Recently a friend, highly educated and involved in local civic organizations, said to me that “since you and Bob (Shirley) left I don’t hear anything about the school board”. That of course is exactly how some on the board prefer it to be. They see their role, as one board member said when I was on the board, as that of “cheerleader” for the district. While a public policy maker should not seek publicity merely for the sake of publicity, nor should one do contortions to avoid it at any cost. The problem is that is bad for this community… and bad for Democracy.
The purpose of a board of directors for the school district is not dissimilar to that of boards in the private and non-profit sectors. It’s a check and balance so that shareholders (or the public) are assured that some group with the knowledge and opportunity to protect their interests is doing the due diligence necessary.
Yes, I have written about why Denny Heck will not receive my vote and how his campaign is little more than a You Tube of Democratic Congressional Campaign Committee faxes from DC. But please read on as I hope this dialogue will benefit from (intelligent and productive) comments from other viewpoints.
Let me first say that I have no reason to believe that Mr. Heck lacks integrity or is any way dishonest or is dishonorable.
Some articulate that is enough. Case closed. Because Herrera is unqualified to lead and is so far on the extreme right, on virtually every issue, the fact the Mr. Heck is a D and he is not a criminal is enough to justify a vote for him.
Another view often argued is that because Congress can (will?) go R this next session every seat is critical and one (who wants and cares about the D’s – as opposed to the Tea Party/R’s writing our laws) must support every D running for election. I not only recognize the validity of that argument but in other races on this very ballot I am voting for candidates I feel are not really worthy of the office but because I would rather the office to be held by a D I will hold my nose and vote for them.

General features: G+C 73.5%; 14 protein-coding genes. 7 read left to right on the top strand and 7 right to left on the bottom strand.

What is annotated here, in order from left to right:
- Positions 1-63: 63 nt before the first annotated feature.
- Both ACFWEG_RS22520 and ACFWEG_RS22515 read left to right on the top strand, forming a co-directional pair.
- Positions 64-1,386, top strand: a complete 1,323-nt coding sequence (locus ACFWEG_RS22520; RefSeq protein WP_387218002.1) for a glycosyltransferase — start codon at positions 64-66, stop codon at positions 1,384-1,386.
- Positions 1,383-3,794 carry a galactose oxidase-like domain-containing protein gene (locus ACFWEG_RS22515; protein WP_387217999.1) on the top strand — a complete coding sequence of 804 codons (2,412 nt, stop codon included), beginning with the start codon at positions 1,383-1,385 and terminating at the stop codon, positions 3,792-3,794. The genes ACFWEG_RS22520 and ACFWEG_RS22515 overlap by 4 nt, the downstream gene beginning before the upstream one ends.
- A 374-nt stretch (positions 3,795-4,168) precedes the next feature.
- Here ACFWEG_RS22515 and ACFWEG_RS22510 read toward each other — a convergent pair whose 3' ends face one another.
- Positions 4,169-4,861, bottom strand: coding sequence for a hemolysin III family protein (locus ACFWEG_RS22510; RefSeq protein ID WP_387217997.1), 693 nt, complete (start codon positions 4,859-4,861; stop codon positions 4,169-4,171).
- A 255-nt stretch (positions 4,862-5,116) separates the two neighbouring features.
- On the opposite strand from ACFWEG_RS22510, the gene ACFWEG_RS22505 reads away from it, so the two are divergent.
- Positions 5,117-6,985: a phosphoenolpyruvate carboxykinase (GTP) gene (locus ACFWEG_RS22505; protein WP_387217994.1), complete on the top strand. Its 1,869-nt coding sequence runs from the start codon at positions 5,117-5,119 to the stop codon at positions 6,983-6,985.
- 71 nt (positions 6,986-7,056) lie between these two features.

The biennial and quadrennial debate between those described (usually by the other side) as idealists vs. those who consider themselves far more practical about our political system is happening again, maybe with more ferocity than ever before. From tea partiers to disillusioned democrats, whether one should vote for the forecasted winner, despite their sometimes considerable liabilities, in order to further the power of a particular party, is weighing heavy on many peoples minds.
Denny Heck, the winning Democratic candidate in the 3rd District Primary, scored 32% or 44,700 votes, out of 139,000 votes cast. When adding the Republican vote totals (R candidates- 73,700) and comparing it to the votes cast for Democrats (Heck and Crist -60,700) it is clear that candidate Heck has clearly not resonated with voters in the 3rd District. If Mr. Heck wants to win this tough race, he needs to inspire the progressive wing of the Democratic Party. He has not done that to date, as evidenced by Cheryl Crist's strong showing (30% of Denny's vote with 3% of Denny's money.